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PHILCO CORPORATION v. UNEMPLOYMENT COMPENSATION BOARD REVIEW (01/09/68)

decided: January 9, 1968.

PHILCO CORPORATION
v.
UNEMPLOYMENT COMPENSATION BOARD OF REVIEW, APPELLANT



Appeal from order of Superior Court, Oct. T., 1966, No. 151, reversing decision of Unemployment Compensation Board of Review, No. B-91755-B, in case of Clark Unemployment Compensation Case; Philco Corporation v. Unemployment Compensation Board of Review.

COUNSEL

Harry R. Kozart, with him Weissman & Kozart, for appellant.

Ronald Souser, with him Morgan, Lewis & Bockius, for appellee.

Bell, C. J., Musmanno, Jones, Cohen, Eagen, O'Brien and Roberts, JJ. Opinion by Mr. Justice Roberts. Mr. Justice Musmanno dissents. Concurring Opinion by Mr. Chief Justice Bell. Dissenting Opinion by Mr. Justice Cohen. Mr. Justice Eagen joins in this dissenting opinion.

Author: Roberts

[ 430 Pa. Page 103]

The narrow question presented by this appeal is whether a work stoppage which began on April 27, 1964 at the Philadelphia plant of appellee (Philco Corporation) was the result of a strike or a "lock-out", as the latter term is used in the Act of December 5, 1936, P. L. (1937) 2897, § 402, as amended, 43 P.S. § 802(d). Under this statute an employee is not eligible for unemployment compensation pursuant to a work stoppage flowing from a labor dispute, unless that stoppage was caused by a lock-out. Since we hold that the work stoppage here involved was the result of a strike by the employees of Philco, it follows that the Bureau, the referee and the Superior Court correctly denied benefits to the claimant.*fn1

This is but another of those troublesome areas where the legal test as distilled from previous cases is easy to verbalize, but most difficult to apply to any given set of facts. Since the purpose of our unemployment compensation system is to compensate an individual when work has been denied him through no fault of his own, logically the test of whether a work stoppage resulted from a strike or a lock-out requires us to determine which side, union or management, first refused to continue operations under the status quo after the contract had technically expired, but while negotiations were continuing. As this Court stated in Vrotney Unemployment Compensation Case, 400 Pa. 440, 444-45, 163 A.2d 91, 93-94 (1960), the question we must answer to decide on whose shoulders lay the responsibility for the work stoppage is the following:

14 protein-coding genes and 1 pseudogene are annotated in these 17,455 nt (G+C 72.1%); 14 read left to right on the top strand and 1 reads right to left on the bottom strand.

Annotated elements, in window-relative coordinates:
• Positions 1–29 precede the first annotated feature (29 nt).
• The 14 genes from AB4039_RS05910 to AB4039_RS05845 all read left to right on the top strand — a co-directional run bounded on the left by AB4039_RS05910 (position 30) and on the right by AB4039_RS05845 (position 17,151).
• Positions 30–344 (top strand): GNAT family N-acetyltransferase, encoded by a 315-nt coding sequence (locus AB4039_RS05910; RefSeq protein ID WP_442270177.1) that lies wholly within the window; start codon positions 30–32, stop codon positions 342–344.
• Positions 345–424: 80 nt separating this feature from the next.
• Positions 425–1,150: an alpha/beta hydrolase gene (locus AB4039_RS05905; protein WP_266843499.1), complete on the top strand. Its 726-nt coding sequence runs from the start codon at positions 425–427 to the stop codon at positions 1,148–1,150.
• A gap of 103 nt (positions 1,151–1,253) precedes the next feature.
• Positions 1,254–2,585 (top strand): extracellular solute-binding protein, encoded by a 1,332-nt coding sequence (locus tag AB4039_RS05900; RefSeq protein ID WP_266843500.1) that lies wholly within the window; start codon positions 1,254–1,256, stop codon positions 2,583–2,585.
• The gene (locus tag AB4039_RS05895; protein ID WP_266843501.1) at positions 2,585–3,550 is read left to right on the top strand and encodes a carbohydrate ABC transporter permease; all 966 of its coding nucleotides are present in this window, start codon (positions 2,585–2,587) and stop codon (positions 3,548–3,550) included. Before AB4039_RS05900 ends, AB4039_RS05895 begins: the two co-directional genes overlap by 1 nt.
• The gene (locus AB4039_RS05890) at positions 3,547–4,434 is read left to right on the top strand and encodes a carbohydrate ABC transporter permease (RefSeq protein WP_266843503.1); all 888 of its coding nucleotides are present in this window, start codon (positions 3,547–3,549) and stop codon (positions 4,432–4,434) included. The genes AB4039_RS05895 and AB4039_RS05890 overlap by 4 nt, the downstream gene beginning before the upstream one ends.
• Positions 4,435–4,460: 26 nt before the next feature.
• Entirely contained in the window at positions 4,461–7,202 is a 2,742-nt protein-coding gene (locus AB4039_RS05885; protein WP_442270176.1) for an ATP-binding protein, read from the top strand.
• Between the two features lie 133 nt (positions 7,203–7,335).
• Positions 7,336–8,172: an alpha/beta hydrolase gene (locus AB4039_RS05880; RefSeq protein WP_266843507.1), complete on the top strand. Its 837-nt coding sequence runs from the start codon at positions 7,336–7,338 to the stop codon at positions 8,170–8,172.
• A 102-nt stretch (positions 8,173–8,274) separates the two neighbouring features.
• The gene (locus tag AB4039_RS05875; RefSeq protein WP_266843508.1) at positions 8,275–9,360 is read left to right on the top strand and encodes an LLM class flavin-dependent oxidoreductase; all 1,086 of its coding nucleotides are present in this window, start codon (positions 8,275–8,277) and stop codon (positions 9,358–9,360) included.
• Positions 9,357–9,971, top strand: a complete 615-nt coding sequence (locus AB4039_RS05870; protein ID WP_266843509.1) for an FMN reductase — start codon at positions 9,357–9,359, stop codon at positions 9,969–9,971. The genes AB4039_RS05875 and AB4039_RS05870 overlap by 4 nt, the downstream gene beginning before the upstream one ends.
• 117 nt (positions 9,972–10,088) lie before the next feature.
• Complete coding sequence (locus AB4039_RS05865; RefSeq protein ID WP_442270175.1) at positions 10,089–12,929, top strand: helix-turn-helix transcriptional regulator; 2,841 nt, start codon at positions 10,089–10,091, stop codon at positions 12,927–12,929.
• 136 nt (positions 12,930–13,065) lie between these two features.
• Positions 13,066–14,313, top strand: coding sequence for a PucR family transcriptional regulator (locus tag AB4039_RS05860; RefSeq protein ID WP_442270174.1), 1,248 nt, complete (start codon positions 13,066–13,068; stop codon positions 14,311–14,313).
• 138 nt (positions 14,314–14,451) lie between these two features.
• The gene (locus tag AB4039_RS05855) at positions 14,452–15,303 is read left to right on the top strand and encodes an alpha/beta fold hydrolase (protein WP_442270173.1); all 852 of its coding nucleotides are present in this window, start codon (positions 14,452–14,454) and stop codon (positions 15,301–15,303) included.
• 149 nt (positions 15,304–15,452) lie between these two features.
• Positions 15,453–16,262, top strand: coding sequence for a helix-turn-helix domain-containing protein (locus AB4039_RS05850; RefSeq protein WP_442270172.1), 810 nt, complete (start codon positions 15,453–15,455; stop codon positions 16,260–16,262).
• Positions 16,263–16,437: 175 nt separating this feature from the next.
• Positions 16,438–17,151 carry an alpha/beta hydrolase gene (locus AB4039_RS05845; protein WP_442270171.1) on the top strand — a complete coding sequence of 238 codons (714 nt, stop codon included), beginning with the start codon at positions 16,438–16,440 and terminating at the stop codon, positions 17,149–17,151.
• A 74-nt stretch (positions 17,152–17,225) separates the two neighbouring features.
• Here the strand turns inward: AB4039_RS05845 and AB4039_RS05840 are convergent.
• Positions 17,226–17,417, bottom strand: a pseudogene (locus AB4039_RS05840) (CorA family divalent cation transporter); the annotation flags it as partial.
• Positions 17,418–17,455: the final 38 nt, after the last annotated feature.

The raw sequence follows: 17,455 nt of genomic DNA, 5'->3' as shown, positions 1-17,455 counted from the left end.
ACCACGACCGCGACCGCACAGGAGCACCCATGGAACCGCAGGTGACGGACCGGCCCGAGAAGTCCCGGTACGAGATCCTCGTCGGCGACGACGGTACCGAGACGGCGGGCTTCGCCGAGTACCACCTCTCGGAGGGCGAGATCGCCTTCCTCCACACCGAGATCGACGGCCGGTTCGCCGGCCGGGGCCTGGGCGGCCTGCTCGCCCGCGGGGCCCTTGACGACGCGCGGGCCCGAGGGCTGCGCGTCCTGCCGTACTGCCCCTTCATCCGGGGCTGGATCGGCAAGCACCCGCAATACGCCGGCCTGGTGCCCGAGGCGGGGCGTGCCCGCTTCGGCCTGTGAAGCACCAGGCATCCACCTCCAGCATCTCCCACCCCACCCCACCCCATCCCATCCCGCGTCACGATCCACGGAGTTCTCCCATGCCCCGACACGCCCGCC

[ 430 Pa. Page 104]

"Have the employees offered to continue working for a reasonable time under the pre-existing terms and conditions of employment so as to avert a work stoppage pending the final settlement of the contract negotiations; and has the employer agreed to permit work to continue for a reasonable time under the pre-existing terms and conditions of employment pending further negotiations? If the employer refuses to so extend the expiring contract and maintain the status quo, then the resulting work stoppage constitutes a 'lockout' . . . ."

Further refinements of this test reveal additional legal principles which are necessary for a proper resolution of the present controversy. As the Superior Court opinion below correctly notes, when, as here, the work stoppage takes the form of a strike, the burden is upon the union to show that it made the initial "peace" move by offering to continue the status quo. Clark Unemployment Compensation Case, 209 Pa. Superior Ct. 239, 242-43, 223 A.2d 909, 911 (1966); see Klima Unemployment Compensation Case, 205 Pa. Superior Ct. 489, 211 A.2d 23 (1965). However, since it is conceded in the present controversy that no such offer was made, the union must rely on the so-called "futility" doctrine as set out in Irvin Unemployment Compensation Case, 198 Pa. Superior Ct. 308, 181 A.2d 854 (1962), holding that the union need not offer to continue the status quo if it appears that such an offer would definitely not be accepted by management.

Into the legal framework outlined above, we must now attempt to fit the facts of this case. Initially, however, we acknowledge that our scope of review is limited not only by statute, but also by previous decisions of this Court as well as the Superior Court. The Act of December 5, 1936, P. L. (1937) 2897, § 510, as amended, 43 P.S. § 830 states: "In any appeal to the Superior Court the findings of the board or referee, as the case may be, as to the facts, if supported by the evidence

[ 430 Pa. Page 105]

    and in the absence of fraud, shall be conclusive . . . ." (Emphasis supplied.) See also, Progress Mfg. Co. v. Unemployment Compensation Bd. of Review, 406 Pa. 163, 167, 176 A.2d 632, 634 (1962); Vrotney Unemployment Compensation Case, 400 Pa. 440, 445-46, 163 A.2d 91, 94 (1960). Nevertheless, even assuming arguendo that the Board made a finding of fact, rather than law, when it said in its opinion that "the reason for the work stoppage must be assessed against the employer" because it would have been futile for the union to have asked ...


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